1. She never acknowledged the reasons for her 50% negative approval ratings There are people who dislike her for no reason, and there are people who dislike her with good reason. For reasons that I can't quite fathom, Hillary Clinton simply reminds me of the little girl in the fourth grade who got on my nerves. Hillary never did anything to counteract that image of the class president who was always trying to get everyone into a herd when we just wanted to hang out. I'll admit that I'm incapable of viewing her YouTube videos of her speeches all the way through.
2. She was "ready to lead on day one", but not on the days after Super Tuesday. That's sort of a cross between Karen Tumulty's #2,3, and 5. When Obama ate her lunch and drank her milkshake in February, she had absolutely no plan in place for what came next. She as much as admitted that her staff had to research how the Texas primary system worked. Granted, the Democratic Party's Texas primary/caucus system makes about as much sense as the Pelagian heresy. (Oh, and by the way, Obama won Texas. Why the mainstream media still refers to her surprising victory here is beyond me. When you factor in the caucuses, Obama came away with the most delegates.)
3. The sniper fire fable made people remember Bill. And it made people remember jokes about what "is" is. It made her seem totally untrustworthy. She didn't just tell the sniper story once when she was tired. It was in there multiple times at multiple places. You can't recover from that if you want to be President.
4. Bill managed to alienate black voters. The Clintons once had a fiercely loyal African American following. Toni Morrison called Bill the first black president. Bill has an office in Harlem. He plays golf with Vernon Jordan. etc etc etc..... And then came South Carolina, with Bill comparing Obama's victory to that of Jesse Jackson. End of Story.
5. The gas tax holiday was a pitiful pandering moment It was as fake as the shot of Crown in the Pennsylvania bar, the tears in New Hampshire, and the migrating accent and speech patterns.
I could add that her staff (Ickes and Penn) seemed to genuinely despise each other. Barack ran a much tighter ship, and didn't tolerate any infighting.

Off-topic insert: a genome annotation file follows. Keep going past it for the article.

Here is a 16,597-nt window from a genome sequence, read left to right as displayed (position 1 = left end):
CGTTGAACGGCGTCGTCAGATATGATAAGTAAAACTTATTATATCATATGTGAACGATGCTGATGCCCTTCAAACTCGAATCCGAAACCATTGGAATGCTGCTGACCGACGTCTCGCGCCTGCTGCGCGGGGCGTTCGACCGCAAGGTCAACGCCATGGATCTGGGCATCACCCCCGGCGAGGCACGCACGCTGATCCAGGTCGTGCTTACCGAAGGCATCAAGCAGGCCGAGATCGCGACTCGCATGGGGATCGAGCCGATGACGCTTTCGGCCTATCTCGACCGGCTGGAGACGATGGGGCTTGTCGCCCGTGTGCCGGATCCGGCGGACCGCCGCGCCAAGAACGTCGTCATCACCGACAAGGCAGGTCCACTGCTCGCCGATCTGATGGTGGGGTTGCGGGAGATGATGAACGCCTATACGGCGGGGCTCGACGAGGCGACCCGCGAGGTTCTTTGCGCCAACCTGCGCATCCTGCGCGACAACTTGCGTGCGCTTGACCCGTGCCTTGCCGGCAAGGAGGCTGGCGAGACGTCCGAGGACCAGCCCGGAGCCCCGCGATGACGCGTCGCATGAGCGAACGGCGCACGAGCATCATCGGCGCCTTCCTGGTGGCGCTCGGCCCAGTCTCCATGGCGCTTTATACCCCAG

I bet she's waiting to see how the Rezko trial turns out before she concedes. Perhaps the Superdelegates will start stampeding to Obama and make even that albatross seem irrelevant.
I'm just ready for her to go away. I don't know if you can tell or not, but that woman bothers me.
Vigilant Border Beagles
I Can't Believe People Still Fall For This
From Mrs Rebecca Williams
No 38 Rue Des Martyrs Cocody
ATTN:DEAREST ONE OF GOD
I am the above named person from Kuwait. I am married to Mr Benson Williams, who worked with Kuwait embassy in Ivory Coast for nine years before he died in the year 2004. We were married for eleven years without a child. He died after a brief illness that lasted for only four days.
Before his death we were both born again Christian. Since his death I decided not to remarry or get a child outside my matrimonial home which the Bible is against. When my late husband was alive he deposited the sum of $2. 5 Million (Two Million Five Hundred U.S. Dollars) in the bank here in Abidjan in suspense account.
Presently, the fund is still with the bank. Recently, my Doctor told me that i have serious sickness which is cancer problem. The one that disturbs me most is my stroke sickness. Having known my condition I decided to donate this fund to a church or individual that will utilize this money the way I am going to instruct herein. I want a church that will use this fund for orphanages, widows, propagating the word of God and to endeavour that the house of God is maintained.